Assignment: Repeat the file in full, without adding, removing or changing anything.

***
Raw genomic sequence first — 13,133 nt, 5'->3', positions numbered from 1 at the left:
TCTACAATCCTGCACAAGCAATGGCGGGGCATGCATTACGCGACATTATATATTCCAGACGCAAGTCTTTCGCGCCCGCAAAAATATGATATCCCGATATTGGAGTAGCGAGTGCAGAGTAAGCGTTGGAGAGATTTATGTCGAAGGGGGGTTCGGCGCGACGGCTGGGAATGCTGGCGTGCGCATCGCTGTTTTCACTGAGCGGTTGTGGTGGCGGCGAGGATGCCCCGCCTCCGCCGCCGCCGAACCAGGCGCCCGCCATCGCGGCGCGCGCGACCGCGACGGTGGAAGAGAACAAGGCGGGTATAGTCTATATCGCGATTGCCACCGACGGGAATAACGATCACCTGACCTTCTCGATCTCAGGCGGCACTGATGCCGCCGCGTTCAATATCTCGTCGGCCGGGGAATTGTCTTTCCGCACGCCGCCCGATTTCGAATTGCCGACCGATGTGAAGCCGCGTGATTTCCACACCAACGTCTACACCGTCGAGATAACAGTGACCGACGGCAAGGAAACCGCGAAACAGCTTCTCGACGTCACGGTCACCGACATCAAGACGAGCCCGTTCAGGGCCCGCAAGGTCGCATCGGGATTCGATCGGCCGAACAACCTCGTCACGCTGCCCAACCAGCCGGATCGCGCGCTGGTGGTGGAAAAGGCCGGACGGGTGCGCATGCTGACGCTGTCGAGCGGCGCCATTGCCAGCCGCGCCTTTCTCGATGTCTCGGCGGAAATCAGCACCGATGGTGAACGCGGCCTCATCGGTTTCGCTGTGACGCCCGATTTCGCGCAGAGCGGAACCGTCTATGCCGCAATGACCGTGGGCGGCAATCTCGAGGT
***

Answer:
Raw genomic sequence first — 13,133 nt, 5'->3', positions numbered from 1 at the left:
TCTACAATCCTGCACAAGCAATGGCGGGGCATGCATTACGCGACATTATATATTCCAGACGCAAGTCTTTCGCGCCCGCAAAAATATGATATCCCGATATTGGAGTAGCGAGTGCAGAGTAAGCGTTGGAGAGATTTATGTCGAAGGGGGGTTCGGCGCGACGGCTGGGAATGCTGGCGTGCGCATCGCTGTTTTCACTGAGCGGTTGTGGTGGCGGCGAGGATGCCCCGCCTCCGCCGCCGCCGAACCAGGCGCCCGCCATCGCGGCGCGCGCGACCGCGACGGTGGAAGAGAACAAGGCGGGTATAGTCTATATCGCGATTGCCACCGACGGGAATAACGATCACCTGACCTTCTCGATCTCAGGCGGCACTGATGCCGCCGCGTTCAATATCTCGTCGGCCGGGGAATTGTCTTTCCGCACGCCGCCCGATTTCGAATTGCCGACCGATGTGAAGCCGCGTGATTTCCACACCAACGTCTACACCGTCGAGATAACAGTGACCGACGGCAAGGAAACCGCGAAACAGCTTCTCGACGTCACGGTCACCGACATCAAGACGAGCCCGTTCAGGGCCCGCAAGGTCGCATCGGGATTCGATCGGCCGAACAACCTCGTCACGCTGCCCAACCAGCCGGATCGCGCGCTGGTGGTGGAAAAGGCCGGACGGGTGCGCATGCTGACGCTGTCGAGCGGCGCCATTGCCAGCCGCGCCTTTCTCGATGTCTCGGCGGAAATCAGCACCGATGGTGAACGCGGCCTCATCGGTTTCGCTGTGACGCCCGATTTCGCGCAGAGCGGAACCGTCTATGCCGCAATGACCGTGGGCGGCAATCTCGAGGT